How to Get the String Values of an Enum in VBA

Getting the string values for enums in VB.NET is easy using the built-in ToString method. What's the VBA equivalent?

How to Get the String Values of an Enum in VBA

Let's say you have a custom enumerated type for logging debugging messages in your application.  

Using my preferred enum naming convention, it might look like this:

Enum ll__LogLevel
End Enum

Now, let's say you want to include that information when logging events.  Here's the signature for a sample function that builds a string to be logged in a text file:

Function BuildLogText(Level As ll__LogLevel, Msg As String) As String

Here's what we would want a function like that to return:

?BuildLogText(ll_Error, "Out of memory")
2024-06-25 22:32 ERROR: Out of memory

Reflection: VB.NET's Secret Weapon

In VB.NET, we could use the built-in .ToString method of an enumerated value to get its string equivalent.  This feature relies on "reflection," which allows an executing application to inspect its own source code at runtime.  The .NET framework supports reflection; VBA does not.

So, in VB.NET, we could write code like the following:

? "xx--" & ll__LogLevel.ll_Error.ToString & "--xx"

Doing It By Hand in VBA

Unfortunately (or's perspective changes with age and wisdom on these things), reflection is not a tool that's available to us in VBA.

So I like to solve this puzzle with:

  • A good naming convention
  • A Select Case statement
  • Judicious use of the statement separator (:) for enhanced readability
  • A Case Else catch-all to throw errors on unrecognized enum values

Naming Convention

I covered my naming convention for custom enum types in a previous article:

Enum Type Naming Convention
The combination of “IntelliSense overload” and “global identifier case changes” convinced me I needed a different approach.

To save you from reading the above article, my custom enum types follow this naming convention:

  • starts with a 2- or 3-letter prefix
  • followed by two underscores
  • then a brief description of the purpose of the enum type

I have good reasons for doing it this way (read the article already!), but those are not important here.  What is important is that the convention we adopt for these functions should integrate well with our existing convention.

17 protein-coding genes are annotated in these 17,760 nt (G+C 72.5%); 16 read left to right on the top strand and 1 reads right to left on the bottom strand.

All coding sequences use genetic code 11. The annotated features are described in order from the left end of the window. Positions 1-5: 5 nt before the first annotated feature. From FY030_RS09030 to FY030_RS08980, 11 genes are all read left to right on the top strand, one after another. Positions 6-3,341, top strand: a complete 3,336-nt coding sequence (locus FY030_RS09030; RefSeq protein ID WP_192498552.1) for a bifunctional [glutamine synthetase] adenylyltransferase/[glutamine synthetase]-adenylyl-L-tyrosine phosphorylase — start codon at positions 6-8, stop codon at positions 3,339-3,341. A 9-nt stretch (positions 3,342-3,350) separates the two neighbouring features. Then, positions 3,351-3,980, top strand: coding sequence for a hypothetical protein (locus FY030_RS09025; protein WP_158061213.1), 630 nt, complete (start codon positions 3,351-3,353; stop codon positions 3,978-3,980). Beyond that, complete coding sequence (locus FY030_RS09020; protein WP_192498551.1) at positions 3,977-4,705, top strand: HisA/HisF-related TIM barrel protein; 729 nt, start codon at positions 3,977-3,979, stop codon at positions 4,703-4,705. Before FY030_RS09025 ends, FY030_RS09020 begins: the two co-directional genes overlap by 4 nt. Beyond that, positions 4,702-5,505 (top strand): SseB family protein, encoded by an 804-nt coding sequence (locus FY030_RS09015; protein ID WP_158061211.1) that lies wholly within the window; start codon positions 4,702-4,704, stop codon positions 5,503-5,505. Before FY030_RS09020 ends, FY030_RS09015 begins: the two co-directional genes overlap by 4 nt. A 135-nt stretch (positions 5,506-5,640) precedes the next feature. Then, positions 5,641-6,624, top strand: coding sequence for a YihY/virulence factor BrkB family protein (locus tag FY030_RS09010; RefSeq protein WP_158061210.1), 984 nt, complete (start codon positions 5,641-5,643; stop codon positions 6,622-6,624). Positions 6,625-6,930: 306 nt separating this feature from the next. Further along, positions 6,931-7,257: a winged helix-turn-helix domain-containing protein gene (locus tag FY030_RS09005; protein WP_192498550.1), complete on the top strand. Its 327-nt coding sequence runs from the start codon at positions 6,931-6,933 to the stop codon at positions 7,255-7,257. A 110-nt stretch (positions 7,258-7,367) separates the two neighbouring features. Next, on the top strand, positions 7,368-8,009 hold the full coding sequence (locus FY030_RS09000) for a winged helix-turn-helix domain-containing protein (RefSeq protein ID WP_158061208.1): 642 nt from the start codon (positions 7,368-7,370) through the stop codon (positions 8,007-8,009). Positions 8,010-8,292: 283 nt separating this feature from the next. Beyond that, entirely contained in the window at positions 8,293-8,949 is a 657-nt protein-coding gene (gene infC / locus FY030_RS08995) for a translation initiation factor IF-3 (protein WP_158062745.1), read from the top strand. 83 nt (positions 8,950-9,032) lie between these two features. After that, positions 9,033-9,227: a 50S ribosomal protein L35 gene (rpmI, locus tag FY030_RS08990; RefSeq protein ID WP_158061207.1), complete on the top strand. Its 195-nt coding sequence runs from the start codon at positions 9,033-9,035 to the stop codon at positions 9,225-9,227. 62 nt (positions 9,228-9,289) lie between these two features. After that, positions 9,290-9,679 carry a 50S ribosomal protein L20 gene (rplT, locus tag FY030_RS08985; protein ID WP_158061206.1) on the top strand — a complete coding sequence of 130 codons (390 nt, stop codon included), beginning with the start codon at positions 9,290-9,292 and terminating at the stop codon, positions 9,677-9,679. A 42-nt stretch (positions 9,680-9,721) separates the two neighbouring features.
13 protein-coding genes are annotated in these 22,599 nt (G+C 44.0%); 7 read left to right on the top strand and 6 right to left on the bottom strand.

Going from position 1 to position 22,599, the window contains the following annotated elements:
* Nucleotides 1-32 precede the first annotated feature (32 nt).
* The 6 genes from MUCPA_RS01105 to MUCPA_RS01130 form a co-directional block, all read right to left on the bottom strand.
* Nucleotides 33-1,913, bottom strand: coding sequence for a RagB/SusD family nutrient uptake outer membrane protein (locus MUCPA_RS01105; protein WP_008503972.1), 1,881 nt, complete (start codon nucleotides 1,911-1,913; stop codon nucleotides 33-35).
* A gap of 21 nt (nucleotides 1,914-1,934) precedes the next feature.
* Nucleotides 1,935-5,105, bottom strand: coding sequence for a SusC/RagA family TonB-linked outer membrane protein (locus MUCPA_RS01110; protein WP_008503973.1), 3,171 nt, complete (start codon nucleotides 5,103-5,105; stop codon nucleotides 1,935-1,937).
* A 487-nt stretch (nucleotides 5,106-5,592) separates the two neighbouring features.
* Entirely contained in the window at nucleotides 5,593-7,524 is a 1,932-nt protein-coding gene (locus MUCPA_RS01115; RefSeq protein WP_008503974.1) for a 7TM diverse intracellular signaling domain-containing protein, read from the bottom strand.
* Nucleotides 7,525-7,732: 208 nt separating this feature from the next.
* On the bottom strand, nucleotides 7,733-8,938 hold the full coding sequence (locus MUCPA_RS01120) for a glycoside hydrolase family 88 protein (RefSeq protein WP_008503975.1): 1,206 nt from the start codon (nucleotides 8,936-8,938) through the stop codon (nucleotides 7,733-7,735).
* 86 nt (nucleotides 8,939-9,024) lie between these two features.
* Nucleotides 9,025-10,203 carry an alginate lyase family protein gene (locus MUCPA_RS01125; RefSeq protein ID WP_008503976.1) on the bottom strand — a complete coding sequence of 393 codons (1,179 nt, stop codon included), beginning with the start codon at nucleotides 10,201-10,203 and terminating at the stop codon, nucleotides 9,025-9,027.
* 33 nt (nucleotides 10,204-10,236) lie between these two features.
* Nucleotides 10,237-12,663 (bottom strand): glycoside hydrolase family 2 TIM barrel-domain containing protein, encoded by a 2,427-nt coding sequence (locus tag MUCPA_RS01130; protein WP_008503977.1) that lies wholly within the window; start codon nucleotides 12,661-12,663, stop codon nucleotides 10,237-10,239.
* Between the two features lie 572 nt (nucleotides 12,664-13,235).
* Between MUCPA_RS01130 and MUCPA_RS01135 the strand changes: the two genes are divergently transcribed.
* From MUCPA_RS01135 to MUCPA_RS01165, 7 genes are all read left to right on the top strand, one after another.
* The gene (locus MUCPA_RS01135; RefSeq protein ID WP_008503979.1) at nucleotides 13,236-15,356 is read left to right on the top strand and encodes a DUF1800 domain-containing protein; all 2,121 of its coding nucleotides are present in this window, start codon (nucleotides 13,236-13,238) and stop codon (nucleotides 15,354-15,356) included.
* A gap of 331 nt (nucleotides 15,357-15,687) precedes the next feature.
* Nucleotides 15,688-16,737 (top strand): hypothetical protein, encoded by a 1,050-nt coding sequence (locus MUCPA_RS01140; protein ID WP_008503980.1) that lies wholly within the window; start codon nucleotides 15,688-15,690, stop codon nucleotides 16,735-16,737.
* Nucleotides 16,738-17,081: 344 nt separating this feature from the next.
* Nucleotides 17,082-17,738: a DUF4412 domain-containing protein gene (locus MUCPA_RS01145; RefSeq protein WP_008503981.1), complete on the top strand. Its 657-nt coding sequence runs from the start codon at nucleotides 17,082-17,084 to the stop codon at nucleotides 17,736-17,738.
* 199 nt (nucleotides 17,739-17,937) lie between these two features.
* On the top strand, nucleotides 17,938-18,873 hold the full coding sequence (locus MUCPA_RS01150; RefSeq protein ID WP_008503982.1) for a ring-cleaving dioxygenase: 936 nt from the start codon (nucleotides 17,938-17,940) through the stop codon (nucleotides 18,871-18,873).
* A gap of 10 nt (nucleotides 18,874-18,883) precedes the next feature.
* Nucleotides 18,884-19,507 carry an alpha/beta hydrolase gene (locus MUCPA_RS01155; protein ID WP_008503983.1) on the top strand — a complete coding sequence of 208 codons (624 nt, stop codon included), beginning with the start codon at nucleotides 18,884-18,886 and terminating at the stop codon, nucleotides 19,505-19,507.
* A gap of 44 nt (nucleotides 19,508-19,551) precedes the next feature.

With that in mind, here's the naming convention for our function:

  • Start with a prefix of Enum
  • Followed by the description (e.g., LogLevel)
  • End with a suffix of ToString

Putting it all together, our function will be named: EnumLogLevelToString.

Using this naming convention makes it really easy to find the function that will be used to convert enum values to strings: just type Enum in the code, press Ctrl+Space, and a list of all the EnumXxxToString() functions will be right there.

Sample Code

Here's the full sample code for this particular function:

Function LogLevelAsString(LogLevel As ll__LogLevel) As String
    Select Case LogLevel
    Case ll_Trace: LogLevelAsString = "TRACE"
    Case ll_Debug: LogLevelAsString = "DEBUG"
    Case ll_Info: LogLevelAsString = "INFO"
    Case ll_Warn: LogLevelAsString = "WARN"
    Case ll_Error: LogLevelAsString = "ERROR"
    Case ll_Fatal: LogLevelAsString = "FATAL"
    Case Else: Throw "Unexpected LogLevel: {0}", LogLevel
    End Select
End Function

Obviously, the literal string values will vary from one enum function to another, but the formatting and structure should remain the same.

Additional Reading

Throwing Errors in VBA
Introducing a frictionless alternative to Err.Raise.
When–And When Not–To Use the Statement Separator Character in VBA
Did you know you can combine lines of code in VBA with the colon character? The key is to understand when--and when not--to use it.
Defensive Programming
Don’t build digital Maginot Lines. Program your defenses in depth.

Cover image generated by StableDiffusionXL.

UPDATE [2024-07-05]: Fix typo in immediate window output of VB.NET example (h/t Tom van Stiphout).

All original code samples by Mike Wolfe are licensed under CC BY 4.0